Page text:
Archives for posts with tag: Bible chronology


“The Tower of Babel; The Cultural History of Our Ancestors” by Bodie Hodge, published by Master Books.

I will admit my bias up front, I think I would recommend any book published by Master Books.

When browsing the contents of the book, I noticed that there was one appendix, and it was discussing the chronological placement of the book of Job. So, of course, I skipped to that part first! This provided a good deal of helpful information to shape the bibliography for my own research. Thank you Mr. Hodge!

Starting with the pronunciation of the word Babel, as an example, Mr. Hodge points out the powerful effect of distinct languages to place a barrier between people. Then he sketches the common attacks against the Bible regarding this historical account. Demonstrating that these battles are to be engaged as a biblical authority issue, he then addresses these attacks, showing why they are not valid.

Using Bible study to establish the foundation for history, this book proceeds to teach us, all of us, about our ancient ancestry. When you go back in history far enough, we all have the same family tree. Related topics that are included are languages, plate tectonics, legends about the tower and language split, decrease in life span, and more.

The tower of Babel is within the same era as the landing of the ark, so this time frame is the re-starting point of history. From that perspective, this book helps us to comprehend a biblical framework to view and understand all ancient history. Since history is key to understanding our world, I recommend this book as an aid to infuse the Light of Truth into all of your thinking, providing discernment to your studies.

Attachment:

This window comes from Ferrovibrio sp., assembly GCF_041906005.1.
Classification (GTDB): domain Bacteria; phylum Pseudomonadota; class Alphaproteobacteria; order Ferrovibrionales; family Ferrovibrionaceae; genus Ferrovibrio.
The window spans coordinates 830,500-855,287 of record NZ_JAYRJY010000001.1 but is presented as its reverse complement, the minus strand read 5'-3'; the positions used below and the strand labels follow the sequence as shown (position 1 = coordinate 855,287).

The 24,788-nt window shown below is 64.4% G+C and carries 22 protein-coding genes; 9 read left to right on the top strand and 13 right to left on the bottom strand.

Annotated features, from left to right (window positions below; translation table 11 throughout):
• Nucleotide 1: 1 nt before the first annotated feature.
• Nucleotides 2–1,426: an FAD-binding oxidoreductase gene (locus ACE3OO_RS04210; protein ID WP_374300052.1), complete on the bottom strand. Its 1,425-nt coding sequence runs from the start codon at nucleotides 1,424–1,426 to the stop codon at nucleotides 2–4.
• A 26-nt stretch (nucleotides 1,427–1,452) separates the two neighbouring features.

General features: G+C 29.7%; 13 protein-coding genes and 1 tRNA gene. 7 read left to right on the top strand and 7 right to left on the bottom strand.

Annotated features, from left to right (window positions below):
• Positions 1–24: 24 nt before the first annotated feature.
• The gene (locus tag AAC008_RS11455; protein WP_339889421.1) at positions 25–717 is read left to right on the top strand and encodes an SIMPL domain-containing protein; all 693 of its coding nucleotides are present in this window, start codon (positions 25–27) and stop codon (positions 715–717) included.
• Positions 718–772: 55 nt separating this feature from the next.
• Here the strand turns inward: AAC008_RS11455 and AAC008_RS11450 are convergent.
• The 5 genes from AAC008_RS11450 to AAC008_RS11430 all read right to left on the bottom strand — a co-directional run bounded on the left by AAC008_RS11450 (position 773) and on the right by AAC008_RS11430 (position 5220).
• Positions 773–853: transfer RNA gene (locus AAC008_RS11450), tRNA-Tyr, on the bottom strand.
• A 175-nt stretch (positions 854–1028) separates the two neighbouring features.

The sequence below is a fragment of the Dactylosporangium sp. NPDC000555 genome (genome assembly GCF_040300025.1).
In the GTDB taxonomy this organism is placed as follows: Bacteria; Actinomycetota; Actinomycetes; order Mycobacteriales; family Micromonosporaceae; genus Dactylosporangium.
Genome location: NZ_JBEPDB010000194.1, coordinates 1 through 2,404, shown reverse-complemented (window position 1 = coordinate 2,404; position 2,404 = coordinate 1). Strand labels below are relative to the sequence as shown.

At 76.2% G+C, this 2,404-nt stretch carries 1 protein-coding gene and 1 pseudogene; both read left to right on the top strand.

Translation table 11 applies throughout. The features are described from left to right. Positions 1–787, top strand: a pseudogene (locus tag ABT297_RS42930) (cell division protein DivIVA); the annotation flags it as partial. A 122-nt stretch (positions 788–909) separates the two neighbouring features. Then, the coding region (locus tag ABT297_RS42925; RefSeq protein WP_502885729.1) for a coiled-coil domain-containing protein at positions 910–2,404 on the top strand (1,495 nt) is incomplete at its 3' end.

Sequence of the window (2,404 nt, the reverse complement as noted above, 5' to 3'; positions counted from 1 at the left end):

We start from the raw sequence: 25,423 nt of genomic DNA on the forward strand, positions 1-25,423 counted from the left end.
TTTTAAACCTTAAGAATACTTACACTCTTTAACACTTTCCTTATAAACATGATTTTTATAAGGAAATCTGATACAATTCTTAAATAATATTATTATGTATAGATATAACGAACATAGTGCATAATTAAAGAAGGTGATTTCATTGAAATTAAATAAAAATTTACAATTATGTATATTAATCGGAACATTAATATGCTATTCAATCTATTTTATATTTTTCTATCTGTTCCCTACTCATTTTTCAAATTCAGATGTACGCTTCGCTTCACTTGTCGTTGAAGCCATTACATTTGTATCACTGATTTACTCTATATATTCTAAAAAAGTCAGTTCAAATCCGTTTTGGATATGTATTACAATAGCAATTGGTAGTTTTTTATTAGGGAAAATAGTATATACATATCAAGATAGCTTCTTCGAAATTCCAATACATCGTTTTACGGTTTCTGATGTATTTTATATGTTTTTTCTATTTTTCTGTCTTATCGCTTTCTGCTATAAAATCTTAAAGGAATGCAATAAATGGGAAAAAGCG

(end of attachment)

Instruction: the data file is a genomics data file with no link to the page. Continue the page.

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The concept of having “back story” is that little to none of this would be included in the book or screen play. There would just be hints, implications, or assumptions that touch on these topics, giving depth to the cultural setting of the story. Here is some of the back story regarding the impact of the Babel dispersion.

It took about a hundred years, but the technology was finally re-established, and in full production to again make the pre-flood product, beetle lights. These lights mimic the light production of the illuminated insects that use chemicals to produce a cold light in a pale yellow colour, with a touch of green.

The light from this device is intense enough that it is ample for reading, more so than a candle. The appliance itself is a medium-sized box, with a triangle-shaped knob on the side to turn on the light with a clockwise turn, then off again with another clockwise turn. The light comes out the entire bottom and the lower half of one side of the box.

The top of the box has a lid that opens to add fruit scraps. The first stage of the chemicals in the appliance convert the fruit into the chemicals needed for the second stage, that produces the light. The apparatus lasts for several years of daily use, then the chemicals run out and it needs to be reloaded at the production facility.